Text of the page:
Nikki Sudden – Playing With Fire + Tel Aviv Blues

January 01, 1970

(Troubadour/Easy Action + Earsay)

 

www.easyaction.co.uk; www.myspace.com/earsayrecordsil

 

One
of the maddening mantras of the late Nikki Sudden’s autobiography The Last Bandit (reviewed here at BLURT)
is that he will mention the recording of a particular track, and then follow it
with the phrase “Maybe it’ll come out someday.” The prose indicates enough
unreleased material to fill up a box set, something venerable British label
Easy Action promises for later in the year. Fortunately, Sudden’s old bassist
John C. Barry has compiled Playing With
Fire
(Troubadour/Easy Action), a collection of outtakes that at least
covers the period of recording his final (and best) LPs Treasure Island and 2006’s The
Truth Doesn’t Matter
(completed shortly before his death in March of that
year).

 

Amazingly,
there’s barely a bummer in the bunch – as explained in Barry’s liner notes,
most of these songs were left off the records for reasons other than quality
control. “I Know You,” “Don’t Look Back” (the obligatory, ahem, homage to T.
Rex’s “Bang a Gong [Get It On]” that appears on nearly every Sudden record) and
“Hanoi Jane” represent Sudden at his rocking zenith, channeling very spark of
inspiration he ever gleaned from the Rolling Stones, the Faces and Marc Bolan
into slices of transcendent rock & roll. (Bizarrely, Sudden wasn’t happy
with this version of “Hanoi Jane.”) His ballads channel the same spirit,
resulting in the lovely but still gritty “Pirate Girls,” “The Ballad of the
Bellman Bar” and “The Last Flash of the Cavalier Nation,” a tribute to his
beloved Bernard Cornwell novels co-written by Norwegian musician/Sudden
disciple Einar Stenseng.

 

Also
included is “Happy Birthday,” a tune intended for Treasure Island that Sudden talks about at length in his book, due
to the presence of his father Trevor Godfrey on piano – the only time father
and son played together. Things start to get silly near the end, with a loose
duet with Captain Sensible on Iggy Pop’s “Kill City”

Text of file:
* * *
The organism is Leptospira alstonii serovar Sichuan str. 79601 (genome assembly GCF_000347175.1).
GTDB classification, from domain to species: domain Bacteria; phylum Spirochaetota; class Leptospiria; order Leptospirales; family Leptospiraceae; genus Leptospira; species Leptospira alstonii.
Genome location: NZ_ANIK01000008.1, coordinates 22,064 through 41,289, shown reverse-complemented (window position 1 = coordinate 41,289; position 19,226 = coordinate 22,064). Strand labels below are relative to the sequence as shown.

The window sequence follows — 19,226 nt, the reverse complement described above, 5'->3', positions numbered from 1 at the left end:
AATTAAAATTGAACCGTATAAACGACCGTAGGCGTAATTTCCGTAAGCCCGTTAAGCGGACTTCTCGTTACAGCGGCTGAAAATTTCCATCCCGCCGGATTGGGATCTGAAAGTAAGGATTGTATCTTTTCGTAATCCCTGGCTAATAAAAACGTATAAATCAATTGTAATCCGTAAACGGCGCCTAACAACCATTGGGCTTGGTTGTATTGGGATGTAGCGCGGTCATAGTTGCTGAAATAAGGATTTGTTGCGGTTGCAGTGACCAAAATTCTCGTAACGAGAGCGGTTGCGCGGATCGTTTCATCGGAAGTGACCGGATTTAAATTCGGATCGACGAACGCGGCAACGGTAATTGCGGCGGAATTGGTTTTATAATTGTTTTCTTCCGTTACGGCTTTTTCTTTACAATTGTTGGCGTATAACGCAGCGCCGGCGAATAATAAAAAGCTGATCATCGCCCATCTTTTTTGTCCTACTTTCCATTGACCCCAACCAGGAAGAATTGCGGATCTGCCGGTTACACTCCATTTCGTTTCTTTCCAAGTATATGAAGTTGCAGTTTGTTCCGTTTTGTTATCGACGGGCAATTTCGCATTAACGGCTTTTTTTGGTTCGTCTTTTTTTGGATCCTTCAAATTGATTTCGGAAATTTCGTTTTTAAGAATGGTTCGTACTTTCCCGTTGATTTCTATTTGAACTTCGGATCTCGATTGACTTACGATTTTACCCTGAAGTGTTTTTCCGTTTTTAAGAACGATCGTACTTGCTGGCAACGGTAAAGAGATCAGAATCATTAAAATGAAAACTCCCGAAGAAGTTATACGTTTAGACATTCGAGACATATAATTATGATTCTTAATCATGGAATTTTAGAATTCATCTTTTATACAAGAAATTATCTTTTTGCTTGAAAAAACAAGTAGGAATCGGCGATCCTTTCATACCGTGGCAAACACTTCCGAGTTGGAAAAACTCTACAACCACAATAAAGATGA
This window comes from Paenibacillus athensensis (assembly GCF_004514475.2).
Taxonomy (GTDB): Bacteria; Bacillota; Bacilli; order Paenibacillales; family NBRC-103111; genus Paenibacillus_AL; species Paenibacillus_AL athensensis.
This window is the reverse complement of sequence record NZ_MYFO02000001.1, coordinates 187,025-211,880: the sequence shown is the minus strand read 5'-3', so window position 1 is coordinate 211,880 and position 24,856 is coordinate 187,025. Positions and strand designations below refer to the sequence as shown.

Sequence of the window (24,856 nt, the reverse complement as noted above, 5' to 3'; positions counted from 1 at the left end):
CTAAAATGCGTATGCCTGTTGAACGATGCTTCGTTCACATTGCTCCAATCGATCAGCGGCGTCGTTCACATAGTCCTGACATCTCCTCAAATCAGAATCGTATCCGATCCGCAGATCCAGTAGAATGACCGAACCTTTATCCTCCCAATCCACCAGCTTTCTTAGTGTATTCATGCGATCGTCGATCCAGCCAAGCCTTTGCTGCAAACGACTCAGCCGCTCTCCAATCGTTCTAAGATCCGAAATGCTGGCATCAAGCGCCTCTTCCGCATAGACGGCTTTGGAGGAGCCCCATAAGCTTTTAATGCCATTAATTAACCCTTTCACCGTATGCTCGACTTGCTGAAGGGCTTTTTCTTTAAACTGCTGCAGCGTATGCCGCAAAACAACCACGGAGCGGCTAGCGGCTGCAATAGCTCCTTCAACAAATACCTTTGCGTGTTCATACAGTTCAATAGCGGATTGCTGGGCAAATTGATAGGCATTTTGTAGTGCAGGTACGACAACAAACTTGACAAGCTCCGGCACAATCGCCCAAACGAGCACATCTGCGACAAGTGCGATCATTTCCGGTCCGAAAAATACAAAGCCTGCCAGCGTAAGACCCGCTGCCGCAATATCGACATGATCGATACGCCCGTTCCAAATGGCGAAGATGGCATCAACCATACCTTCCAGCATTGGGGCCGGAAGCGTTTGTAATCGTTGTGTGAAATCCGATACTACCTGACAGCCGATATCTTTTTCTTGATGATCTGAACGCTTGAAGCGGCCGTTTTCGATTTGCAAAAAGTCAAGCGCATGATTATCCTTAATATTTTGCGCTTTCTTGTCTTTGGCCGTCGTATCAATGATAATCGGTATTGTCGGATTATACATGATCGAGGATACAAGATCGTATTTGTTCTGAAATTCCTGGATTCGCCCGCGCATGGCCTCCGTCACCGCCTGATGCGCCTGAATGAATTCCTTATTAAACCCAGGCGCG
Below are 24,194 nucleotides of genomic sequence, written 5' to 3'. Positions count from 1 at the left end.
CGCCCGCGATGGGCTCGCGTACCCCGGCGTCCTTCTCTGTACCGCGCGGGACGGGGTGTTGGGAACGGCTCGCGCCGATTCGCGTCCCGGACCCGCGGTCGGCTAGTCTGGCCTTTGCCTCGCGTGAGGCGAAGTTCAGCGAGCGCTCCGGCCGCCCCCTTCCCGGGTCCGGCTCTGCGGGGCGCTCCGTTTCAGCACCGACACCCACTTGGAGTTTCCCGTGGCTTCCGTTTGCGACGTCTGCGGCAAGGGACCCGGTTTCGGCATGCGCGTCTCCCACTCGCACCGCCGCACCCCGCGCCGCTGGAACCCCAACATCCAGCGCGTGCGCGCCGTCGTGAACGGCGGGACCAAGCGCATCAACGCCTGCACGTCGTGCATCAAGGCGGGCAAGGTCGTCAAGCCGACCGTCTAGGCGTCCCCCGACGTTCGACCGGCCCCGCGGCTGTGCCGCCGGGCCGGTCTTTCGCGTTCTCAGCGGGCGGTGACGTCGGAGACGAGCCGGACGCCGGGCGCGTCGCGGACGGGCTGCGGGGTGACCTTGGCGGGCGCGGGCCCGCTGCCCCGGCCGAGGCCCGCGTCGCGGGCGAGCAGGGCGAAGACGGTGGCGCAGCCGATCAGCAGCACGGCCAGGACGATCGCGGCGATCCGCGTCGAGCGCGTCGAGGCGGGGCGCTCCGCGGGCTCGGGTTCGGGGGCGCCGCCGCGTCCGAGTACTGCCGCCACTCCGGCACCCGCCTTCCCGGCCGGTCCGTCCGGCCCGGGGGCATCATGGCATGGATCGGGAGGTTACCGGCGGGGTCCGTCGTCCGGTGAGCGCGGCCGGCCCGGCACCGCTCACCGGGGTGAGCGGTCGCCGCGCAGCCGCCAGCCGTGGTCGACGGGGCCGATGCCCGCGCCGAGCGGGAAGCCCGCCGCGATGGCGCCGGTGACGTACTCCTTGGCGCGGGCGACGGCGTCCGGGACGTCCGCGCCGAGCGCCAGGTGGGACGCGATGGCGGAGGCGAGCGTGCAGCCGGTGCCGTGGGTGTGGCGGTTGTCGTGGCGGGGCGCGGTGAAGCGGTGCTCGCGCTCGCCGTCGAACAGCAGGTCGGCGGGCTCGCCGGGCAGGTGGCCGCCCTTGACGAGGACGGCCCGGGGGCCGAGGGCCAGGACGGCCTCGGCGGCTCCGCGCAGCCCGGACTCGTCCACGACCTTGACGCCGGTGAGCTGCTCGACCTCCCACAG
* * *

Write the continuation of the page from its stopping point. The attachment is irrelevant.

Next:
and a brief improvised boogie called “Kamikaze Karaoke.” But the gorgeous,
contemplative “A Thousand Years Ago” brings everything back home, taking one of
the most fertile periods of Sudden’s career gently into the good night. Despite
being an odds ‘n’ sods collection, Playing
With Fire
is a near-perfect way to introduce friends and rock & roll
fans to the Sudden mystique.

 

Also
released in conjunction with the bio is the solo acoustic LP Tel Aviv Blues (Earsay). Recorded in a
studio in the titular city during a brief tour of Israel in 2002, the album presents
Sudden running through new songs, a couple of older tunes and some favorite
covers. Obviously meant to be a demo session, some songs include false starts
and post-performance mumbling, but that adds to the you-are-there informality
of the album. Version of Johnny Thunders’ “Diary of a Lover” and the Stones’
“As Tears Go By” come off well, as does a piano-based version of Sudden’s
rocker “Liquor, Guns & Ammo.” Some of the fresh material is a bit gimmicky,
particularly the obviously improvised “The Girls Are So Pretty in Tel Aviv
City” and “Tel Aviv
Blues.” But other new tunes like “Out of My Dreams, “Edge of Autumn” and
“Cathy” reveal sturdy melodies and superior craft. A recording this stripped
down, not to mention well recorded, doesn’t favor an artist of Sudden’s uneven
vocal talents, but he acquits himself decently, though his wobbly performance
gives his version of eternal inspiration “Get It On” a strange lilt. More of
interest to diehards than casual fans, Tel
Aviv Blues
shows a side of Sudden often mentioned in the book but rarely
heard on record.

 

DOWNLOAD: “Hanoi Jane” “The Last
Flash of the Cavalier Nation,” “Pirate Girls” (Playing With Fire), “Cathy,” “Liquor, Guns & Ammo,” “Out of My
Dreams” (Tel Aviv Blues) MICHAEL
TOLAND

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